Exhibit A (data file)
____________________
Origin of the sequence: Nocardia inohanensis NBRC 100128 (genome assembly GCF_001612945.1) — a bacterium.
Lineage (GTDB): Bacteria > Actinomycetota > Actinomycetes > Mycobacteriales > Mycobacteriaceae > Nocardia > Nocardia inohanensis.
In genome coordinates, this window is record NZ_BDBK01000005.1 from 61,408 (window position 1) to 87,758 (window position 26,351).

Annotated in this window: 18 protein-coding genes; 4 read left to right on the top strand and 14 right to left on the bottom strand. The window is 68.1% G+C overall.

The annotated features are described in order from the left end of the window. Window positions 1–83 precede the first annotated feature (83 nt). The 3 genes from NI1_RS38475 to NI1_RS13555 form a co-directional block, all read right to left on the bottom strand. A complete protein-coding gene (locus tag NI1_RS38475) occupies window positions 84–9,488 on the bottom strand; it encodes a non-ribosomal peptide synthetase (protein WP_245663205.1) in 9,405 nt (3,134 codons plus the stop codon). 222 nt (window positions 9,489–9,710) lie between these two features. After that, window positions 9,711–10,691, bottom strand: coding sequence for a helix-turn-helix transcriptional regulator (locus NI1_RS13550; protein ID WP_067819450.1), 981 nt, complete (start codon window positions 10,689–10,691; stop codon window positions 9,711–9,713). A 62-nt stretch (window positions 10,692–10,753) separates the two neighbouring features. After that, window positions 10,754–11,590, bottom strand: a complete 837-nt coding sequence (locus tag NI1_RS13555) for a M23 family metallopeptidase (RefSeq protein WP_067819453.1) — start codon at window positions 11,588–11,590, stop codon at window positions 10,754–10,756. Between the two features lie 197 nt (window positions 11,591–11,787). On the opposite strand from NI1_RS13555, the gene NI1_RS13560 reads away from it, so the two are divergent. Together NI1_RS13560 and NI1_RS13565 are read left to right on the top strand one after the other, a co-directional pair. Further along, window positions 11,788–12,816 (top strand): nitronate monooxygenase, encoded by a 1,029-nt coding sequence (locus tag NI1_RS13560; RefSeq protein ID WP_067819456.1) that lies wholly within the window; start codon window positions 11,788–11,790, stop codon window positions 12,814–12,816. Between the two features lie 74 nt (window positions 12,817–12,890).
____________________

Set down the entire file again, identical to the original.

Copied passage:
Origin of the sequence: Nocardia inohanensis NBRC 100128 (genome assembly GCF_001612945.1) — a bacterium.
Lineage (GTDB): Bacteria > Actinomycetota > Actinomycetes > Mycobacteriales > Mycobacteriaceae > Nocardia > Nocardia inohanensis.
In genome coordinates, this window is record NZ_BDBK01000005.1 from 61,408 (window position 1) to 87,758 (window position 26,351).

Annotated in this window: 18 protein-coding genes; 4 read left to right on the top strand and 14 right to left on the bottom strand. The window is 68.1% G+C overall.

The annotated features are described in order from the left end of the window. Window positions 1–83 precede the first annotated feature (83 nt). The 3 genes from NI1_RS38475 to NI1_RS13555 form a co-directional block, all read right to left on the bottom strand. A complete protein-coding gene (locus tag NI1_RS38475) occupies window positions 84–9,488 on the bottom strand; it encodes a non-ribosomal peptide synthetase (protein WP_245663205.1) in 9,405 nt (3,134 codons plus the stop codon). 222 nt (window positions 9,489–9,710) lie between these two features. After that, window positions 9,711–10,691, bottom strand: coding sequence for a helix-turn-helix transcriptional regulator (locus NI1_RS13550; protein ID WP_067819450.1), 981 nt, complete (start codon window positions 10,689–10,691; stop codon window positions 9,711–9,713). A 62-nt stretch (window positions 10,692–10,753) separates the two neighbouring features. After that, window positions 10,754–11,590, bottom strand: a complete 837-nt coding sequence (locus tag NI1_RS13555) for a M23 family metallopeptidase (RefSeq protein WP_067819453.1) — start codon at window positions 11,588–11,590, stop codon at window positions 10,754–10,756. Between the two features lie 197 nt (window positions 11,591–11,787). On the opposite strand from NI1_RS13555, the gene NI1_RS13560 reads away from it, so the two are divergent. Together NI1_RS13560 and NI1_RS13565 are read left to right on the top strand one after the other, a co-directional pair. Further along, window positions 11,788–12,816 (top strand): nitronate monooxygenase, encoded by a 1,029-nt coding sequence (locus tag NI1_RS13560; RefSeq protein ID WP_067819456.1) that lies wholly within the window; start codon window positions 11,788–11,790, stop codon window positions 12,814–12,816. Between the two features lie 74 nt (window positions 12,817–12,890).